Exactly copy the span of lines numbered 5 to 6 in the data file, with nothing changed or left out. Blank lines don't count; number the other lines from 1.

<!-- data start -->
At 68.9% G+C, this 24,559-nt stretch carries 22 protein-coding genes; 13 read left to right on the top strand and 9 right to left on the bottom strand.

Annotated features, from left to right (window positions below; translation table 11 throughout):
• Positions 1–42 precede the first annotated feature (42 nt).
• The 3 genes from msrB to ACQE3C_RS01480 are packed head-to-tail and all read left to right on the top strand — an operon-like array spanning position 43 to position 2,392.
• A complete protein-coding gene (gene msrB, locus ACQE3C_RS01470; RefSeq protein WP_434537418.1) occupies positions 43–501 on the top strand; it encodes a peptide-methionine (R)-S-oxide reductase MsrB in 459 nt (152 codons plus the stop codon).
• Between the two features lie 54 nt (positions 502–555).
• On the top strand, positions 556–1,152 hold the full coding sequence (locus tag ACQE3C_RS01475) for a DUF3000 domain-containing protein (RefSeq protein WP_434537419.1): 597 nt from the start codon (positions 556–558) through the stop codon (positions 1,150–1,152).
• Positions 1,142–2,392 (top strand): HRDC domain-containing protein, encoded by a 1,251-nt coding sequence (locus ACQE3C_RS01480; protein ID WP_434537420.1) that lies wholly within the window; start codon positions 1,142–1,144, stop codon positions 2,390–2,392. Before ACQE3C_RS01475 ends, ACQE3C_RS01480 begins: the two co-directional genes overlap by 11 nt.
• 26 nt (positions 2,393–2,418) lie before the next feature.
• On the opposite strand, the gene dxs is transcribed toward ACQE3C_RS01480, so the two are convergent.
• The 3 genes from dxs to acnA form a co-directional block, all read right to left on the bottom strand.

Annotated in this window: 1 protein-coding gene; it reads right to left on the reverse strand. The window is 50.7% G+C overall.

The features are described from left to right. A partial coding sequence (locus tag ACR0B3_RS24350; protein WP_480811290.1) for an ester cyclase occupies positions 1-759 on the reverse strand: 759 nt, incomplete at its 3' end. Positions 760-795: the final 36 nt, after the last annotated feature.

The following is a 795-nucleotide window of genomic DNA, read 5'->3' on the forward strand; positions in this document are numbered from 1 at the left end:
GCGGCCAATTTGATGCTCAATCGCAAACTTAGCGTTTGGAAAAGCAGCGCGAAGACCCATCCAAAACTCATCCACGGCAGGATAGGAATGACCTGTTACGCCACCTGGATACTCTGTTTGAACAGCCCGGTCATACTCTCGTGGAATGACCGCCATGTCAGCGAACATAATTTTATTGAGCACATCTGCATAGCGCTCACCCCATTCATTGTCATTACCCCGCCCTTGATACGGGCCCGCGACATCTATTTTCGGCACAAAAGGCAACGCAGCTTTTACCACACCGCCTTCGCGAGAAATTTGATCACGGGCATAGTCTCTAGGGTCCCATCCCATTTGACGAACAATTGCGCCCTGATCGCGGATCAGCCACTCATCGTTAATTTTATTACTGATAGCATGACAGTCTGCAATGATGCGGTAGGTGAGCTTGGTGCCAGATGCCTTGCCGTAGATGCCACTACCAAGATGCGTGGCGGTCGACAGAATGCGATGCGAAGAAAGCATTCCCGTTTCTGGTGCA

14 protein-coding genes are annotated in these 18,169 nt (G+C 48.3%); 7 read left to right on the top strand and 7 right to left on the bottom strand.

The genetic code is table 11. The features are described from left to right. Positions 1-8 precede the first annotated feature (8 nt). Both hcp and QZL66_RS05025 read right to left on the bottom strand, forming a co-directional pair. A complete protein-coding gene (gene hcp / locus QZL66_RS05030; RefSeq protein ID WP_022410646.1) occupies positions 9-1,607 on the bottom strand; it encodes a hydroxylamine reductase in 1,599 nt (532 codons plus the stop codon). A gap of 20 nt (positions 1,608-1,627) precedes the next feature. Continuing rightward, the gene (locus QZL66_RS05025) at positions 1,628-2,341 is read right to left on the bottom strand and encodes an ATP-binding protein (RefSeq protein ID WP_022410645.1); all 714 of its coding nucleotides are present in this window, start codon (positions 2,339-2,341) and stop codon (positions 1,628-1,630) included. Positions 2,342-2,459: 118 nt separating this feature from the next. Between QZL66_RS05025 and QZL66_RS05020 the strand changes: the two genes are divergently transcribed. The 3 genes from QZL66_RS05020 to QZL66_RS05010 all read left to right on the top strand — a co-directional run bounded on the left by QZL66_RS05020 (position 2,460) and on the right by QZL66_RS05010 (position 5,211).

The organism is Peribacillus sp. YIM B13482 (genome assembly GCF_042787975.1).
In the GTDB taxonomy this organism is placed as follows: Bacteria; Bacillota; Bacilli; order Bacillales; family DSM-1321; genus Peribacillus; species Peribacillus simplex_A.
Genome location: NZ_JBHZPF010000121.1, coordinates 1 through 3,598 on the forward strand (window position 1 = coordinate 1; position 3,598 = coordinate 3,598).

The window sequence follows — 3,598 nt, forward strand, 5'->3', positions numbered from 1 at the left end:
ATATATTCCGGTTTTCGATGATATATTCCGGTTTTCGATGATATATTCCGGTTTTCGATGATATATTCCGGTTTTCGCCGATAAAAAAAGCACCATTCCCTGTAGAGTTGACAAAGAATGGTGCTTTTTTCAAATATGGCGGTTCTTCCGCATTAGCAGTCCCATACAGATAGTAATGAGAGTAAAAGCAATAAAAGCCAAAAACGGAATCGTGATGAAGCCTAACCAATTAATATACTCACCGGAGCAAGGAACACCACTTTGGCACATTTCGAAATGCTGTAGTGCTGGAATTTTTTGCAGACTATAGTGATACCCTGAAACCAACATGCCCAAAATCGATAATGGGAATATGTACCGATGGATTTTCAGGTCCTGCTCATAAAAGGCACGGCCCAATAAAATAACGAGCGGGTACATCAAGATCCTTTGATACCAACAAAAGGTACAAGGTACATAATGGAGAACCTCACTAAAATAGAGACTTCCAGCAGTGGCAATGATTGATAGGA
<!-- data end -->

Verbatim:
• A complete protein-coding gene (gene msrB, locus ACQE3C_RS01470; RefSeq protein WP_434537418.1) occupies positions 43–501 on the top strand; it encodes a peptide-methionine (R)-S-oxide reductase MsrB in 459 nt (152 codons plus the stop codon).
• Between the two features lie 54 nt (positions 502–555).